eBooks Need Better PR

It’s evident that Adobe continues to win the eBook war because they have successfully branded one thing well – .PDF files can be read anywhere. Microsoft and Palm Digital Media could both take a good lesson from this. Based on customer service related questions I handle for Lockergnome’s GnomeTomes eBook site, the majority of users believe that Palm Reader only works on Palm OS devices and Microsoft Reader only works on Pocket PC devices.
Microsoft Reader actually works quite nicely on all the recent Windows platforms. If you’ve got a desktop running Windows, download MS Reader and try it out. Cool features like having the text read aloud, and ClearType fonts make MS Reader a solid choice for many types of eDocuments. In addition to a desktop version, and the Pocket PC 2002 version, there’s also a version optimized for the Windows Tablet PC platform. The reader is free on every platform, and despite some seriously annoying DRM features that could be in play; MS Reader’s .LIT file format is a healthy alternative to .PDF.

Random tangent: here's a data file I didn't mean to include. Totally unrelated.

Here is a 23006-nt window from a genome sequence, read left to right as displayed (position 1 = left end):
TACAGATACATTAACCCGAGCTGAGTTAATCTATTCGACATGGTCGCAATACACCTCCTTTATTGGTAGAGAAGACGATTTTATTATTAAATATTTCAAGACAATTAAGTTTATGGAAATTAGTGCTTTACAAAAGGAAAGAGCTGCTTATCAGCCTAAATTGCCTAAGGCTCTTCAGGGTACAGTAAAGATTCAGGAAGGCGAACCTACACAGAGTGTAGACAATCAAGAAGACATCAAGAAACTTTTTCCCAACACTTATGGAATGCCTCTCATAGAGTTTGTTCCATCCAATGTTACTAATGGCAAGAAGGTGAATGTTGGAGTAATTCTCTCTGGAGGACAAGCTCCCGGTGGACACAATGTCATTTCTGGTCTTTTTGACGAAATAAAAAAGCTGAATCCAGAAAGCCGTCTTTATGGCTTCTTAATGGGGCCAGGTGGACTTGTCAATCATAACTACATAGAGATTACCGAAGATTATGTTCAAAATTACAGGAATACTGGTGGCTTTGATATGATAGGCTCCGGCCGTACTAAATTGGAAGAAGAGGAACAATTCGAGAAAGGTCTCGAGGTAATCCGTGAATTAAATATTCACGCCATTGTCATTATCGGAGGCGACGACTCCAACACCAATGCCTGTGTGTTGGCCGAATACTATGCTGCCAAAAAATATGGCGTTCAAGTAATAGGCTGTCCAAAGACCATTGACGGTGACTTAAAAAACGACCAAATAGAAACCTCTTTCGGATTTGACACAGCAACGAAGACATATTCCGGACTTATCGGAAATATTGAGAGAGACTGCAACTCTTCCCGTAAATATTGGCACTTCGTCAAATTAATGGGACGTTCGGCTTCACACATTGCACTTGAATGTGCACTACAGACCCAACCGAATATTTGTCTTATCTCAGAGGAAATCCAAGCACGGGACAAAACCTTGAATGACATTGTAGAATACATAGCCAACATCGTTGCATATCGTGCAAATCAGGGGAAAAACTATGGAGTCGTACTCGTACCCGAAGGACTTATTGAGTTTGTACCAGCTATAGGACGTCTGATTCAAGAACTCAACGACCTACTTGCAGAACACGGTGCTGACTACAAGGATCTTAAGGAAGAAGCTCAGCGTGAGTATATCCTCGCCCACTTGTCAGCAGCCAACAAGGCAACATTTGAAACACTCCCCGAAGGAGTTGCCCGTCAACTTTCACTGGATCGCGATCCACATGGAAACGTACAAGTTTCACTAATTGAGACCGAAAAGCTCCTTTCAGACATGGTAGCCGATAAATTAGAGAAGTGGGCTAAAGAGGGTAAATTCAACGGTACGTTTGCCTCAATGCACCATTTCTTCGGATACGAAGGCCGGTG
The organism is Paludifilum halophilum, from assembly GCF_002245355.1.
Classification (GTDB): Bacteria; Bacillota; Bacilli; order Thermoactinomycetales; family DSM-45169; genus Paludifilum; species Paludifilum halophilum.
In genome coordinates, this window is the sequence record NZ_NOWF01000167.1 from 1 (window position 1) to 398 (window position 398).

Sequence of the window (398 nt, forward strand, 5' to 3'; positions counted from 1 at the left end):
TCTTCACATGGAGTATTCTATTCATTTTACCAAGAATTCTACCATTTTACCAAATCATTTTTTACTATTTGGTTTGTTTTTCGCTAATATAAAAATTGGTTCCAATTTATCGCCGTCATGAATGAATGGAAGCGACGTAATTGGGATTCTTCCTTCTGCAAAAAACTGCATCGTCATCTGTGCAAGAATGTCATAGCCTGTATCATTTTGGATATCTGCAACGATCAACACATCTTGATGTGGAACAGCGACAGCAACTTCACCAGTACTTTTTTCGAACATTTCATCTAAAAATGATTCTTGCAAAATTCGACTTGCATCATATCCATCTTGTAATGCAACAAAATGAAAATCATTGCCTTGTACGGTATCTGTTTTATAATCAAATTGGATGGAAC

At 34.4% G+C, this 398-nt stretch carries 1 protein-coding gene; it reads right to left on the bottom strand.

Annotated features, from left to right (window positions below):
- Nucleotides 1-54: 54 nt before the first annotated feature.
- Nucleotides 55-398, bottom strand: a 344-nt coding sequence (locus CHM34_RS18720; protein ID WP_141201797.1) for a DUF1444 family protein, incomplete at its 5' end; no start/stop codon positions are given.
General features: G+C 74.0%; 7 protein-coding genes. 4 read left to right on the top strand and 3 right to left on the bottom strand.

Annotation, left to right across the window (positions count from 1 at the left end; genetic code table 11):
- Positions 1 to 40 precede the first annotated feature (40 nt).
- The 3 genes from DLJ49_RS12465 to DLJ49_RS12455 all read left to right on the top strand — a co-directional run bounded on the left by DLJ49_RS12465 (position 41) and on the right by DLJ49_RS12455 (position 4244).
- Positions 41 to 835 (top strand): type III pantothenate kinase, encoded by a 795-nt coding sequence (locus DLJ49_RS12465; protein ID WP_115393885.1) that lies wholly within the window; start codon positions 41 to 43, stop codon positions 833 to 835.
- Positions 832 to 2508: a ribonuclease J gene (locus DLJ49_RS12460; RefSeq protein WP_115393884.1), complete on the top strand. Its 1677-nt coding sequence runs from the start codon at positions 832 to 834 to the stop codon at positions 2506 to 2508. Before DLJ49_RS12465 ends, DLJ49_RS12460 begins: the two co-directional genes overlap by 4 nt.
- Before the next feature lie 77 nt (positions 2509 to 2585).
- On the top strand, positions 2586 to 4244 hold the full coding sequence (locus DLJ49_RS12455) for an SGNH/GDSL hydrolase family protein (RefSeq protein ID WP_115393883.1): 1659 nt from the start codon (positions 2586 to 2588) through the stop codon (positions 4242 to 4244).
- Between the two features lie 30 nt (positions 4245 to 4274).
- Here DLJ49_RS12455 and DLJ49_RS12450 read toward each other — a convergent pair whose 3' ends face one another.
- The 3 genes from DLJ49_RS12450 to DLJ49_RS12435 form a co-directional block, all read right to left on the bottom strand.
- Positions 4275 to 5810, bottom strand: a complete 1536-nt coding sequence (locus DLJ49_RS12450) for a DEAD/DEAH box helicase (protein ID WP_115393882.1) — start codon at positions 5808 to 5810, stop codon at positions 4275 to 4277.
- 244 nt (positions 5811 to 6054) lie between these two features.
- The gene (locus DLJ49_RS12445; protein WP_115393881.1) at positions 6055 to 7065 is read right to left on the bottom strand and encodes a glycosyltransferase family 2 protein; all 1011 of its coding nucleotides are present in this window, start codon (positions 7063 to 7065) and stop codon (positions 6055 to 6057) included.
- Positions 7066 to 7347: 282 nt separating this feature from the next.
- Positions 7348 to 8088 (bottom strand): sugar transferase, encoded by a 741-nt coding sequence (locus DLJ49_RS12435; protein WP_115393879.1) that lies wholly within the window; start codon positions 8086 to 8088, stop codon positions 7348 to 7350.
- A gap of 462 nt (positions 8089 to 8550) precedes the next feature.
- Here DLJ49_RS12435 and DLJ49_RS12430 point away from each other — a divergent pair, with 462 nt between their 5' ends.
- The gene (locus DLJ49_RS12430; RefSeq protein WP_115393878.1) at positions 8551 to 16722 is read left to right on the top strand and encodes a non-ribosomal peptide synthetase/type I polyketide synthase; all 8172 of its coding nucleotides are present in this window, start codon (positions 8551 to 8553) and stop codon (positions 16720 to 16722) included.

I’ve mentioned the pervasive nature of the .PDB, or Palm Reader format, several times before, but in this context it bears repeating. .PDB is the most natural competitor to .PDF, because like .PDF, it can be read virtually anywhere. Windows, Mac, Pocket PC, and Palm OS devices each have their own Palm Reader application. If you don’t want to use the official Palm Reader, there are a zillion other readers that recognize the .PDB format. To Palm’s credit, Palm Reader Pro, an upgrade with more font options and some customizable background choices, has embraced the concept of skinning, letting the user choose their own reading interface or create their own.
Both Microsoft and Palm have made the eBook presentation process more visually appealing; by making it easy for content creators to fully customize their offerings, although MS Reader is guilty of unnecessary file bloat. Palm Reader, on the other hand, does a nice job of keeping files slim and trim; presumably because Palm devices don’t use Compact Flash media, which is growing in capacity by the day. If you haven’t tried either format, download both readers and some of the available free files, on your PC, not your PDA, and enjoy an eye-catching alternative to .PDF.